Haphazard construction on top of buildings and dumping of old, and sometimes potentially hazardous, goods in residential compounds pose a serious safety threat, say residents of neighbourhoods in Najma and surrounding areas.
Such phenomena, which are common in these areas, could be responsible for accidents such as fires, the residents argue.
Recently, a fire broke out in a mixed-use complex housing 10 flats and five shops in Najma. Thanks to the timely and swift intervention of Civil Defence personnel, the fire, which broke out around midnight, was put out quickly and prevented from spreading.
It was later learnt that someone had dumped an old mattress on a synthetic water tank on the ground floor of the premises. It was suspected that someone had hurled a cigarette butt or some other inflammable item on the mattress and this led to the fire. The temperature was also "very high" that night, said sources.
The fire was first spotted by a grocer in the neighbourhood while he was closing his shop at the end of the day. He then raised an alarm and alerted the residents.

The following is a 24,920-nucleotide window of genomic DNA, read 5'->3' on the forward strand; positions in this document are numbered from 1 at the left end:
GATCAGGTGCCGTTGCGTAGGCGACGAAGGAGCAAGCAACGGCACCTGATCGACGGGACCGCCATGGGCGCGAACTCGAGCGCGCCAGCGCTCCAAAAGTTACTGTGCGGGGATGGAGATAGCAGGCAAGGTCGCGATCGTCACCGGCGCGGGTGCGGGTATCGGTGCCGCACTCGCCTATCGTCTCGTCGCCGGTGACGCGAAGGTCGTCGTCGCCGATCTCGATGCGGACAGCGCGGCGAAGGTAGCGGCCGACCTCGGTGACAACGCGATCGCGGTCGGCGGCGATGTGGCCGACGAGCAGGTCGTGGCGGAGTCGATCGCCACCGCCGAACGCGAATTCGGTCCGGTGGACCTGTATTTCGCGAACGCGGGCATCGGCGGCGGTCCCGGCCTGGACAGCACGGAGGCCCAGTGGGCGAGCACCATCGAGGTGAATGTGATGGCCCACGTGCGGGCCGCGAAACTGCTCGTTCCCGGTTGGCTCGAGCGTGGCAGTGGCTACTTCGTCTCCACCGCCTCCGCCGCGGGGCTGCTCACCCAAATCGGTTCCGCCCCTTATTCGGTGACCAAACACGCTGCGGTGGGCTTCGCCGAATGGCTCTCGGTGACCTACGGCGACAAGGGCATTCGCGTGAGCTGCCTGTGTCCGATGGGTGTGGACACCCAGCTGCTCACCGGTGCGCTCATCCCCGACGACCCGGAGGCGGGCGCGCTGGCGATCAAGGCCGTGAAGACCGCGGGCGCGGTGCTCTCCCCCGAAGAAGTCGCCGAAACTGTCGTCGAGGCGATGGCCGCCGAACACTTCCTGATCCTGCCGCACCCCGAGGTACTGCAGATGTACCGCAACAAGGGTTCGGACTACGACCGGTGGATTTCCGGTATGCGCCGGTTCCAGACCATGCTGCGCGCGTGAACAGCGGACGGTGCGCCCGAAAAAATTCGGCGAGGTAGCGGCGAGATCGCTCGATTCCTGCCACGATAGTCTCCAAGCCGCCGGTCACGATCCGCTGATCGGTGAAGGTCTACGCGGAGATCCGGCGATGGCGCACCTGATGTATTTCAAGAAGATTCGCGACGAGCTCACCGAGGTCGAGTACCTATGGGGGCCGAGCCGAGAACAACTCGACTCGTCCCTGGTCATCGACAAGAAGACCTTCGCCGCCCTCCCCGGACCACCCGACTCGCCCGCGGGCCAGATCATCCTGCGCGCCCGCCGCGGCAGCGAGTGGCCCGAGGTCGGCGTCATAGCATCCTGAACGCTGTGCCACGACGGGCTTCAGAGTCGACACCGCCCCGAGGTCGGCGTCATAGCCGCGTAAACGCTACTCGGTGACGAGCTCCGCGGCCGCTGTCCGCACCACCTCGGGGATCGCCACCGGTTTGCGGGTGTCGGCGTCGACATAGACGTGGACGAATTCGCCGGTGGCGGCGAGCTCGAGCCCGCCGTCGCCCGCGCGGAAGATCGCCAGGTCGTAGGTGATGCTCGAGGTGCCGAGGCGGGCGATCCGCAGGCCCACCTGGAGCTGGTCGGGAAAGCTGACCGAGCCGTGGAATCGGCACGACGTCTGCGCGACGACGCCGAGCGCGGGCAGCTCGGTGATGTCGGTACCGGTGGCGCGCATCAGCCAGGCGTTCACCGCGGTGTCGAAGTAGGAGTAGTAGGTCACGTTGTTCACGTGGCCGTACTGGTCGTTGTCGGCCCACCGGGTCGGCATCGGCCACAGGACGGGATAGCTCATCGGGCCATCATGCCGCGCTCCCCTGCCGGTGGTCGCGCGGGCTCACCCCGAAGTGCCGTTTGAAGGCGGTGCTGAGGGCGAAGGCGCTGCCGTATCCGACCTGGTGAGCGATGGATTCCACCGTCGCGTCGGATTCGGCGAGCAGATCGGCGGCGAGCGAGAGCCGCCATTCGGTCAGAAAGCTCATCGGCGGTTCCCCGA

Shopkeepers said portacabins made of cheap material could often be seen on top of buildings, particularly old ones, in the area. Such practices pose a major threat to not only the buildings where portacabins are installed but also to neighbouring houses and other establishments.
Most of these portacabins, it is understood, are made of poor-quality crushed wood or "sandwich panels", both of which are vulnerable to fires. The threat is greater in scorching conditions like the one experienced in the country of late.
While "sandwich panels" are suitable for places with a cooler climate, they are not the best option in this region due to the high temperatures, say experts. However, many real estate contractors prefer "sandwich panels" here as they want to lower costs by using cheaper material.
Another cause for concern is the quality of electric wiring at many places, particularly in the numerous old buildings found along the lanes and alleys of Najma.
Poor wiring has contributed to fires on many occasions, it is understood.
The residents have urged the Civil Defence authorities to conduct raids on premises where unauthorised construction is rampant.
Dumping of old and discarded furniture and other household appliances on rooftops is also a matter of grave concern, residents said.
In some cases repairmen dump old materials on the rooftop as they don't want to carry these items to the ground floor of multi-storey buildings and safely dispose them. Some times the residents themselves use the rooftop as a storehouse to keep some of their old items, hoping to retrieve them in future if they needed it.
"Whatever may be the reason, such dumping of furniture and other items on rooftops is a safety and health hazard which must be certainly curbed," residents said.
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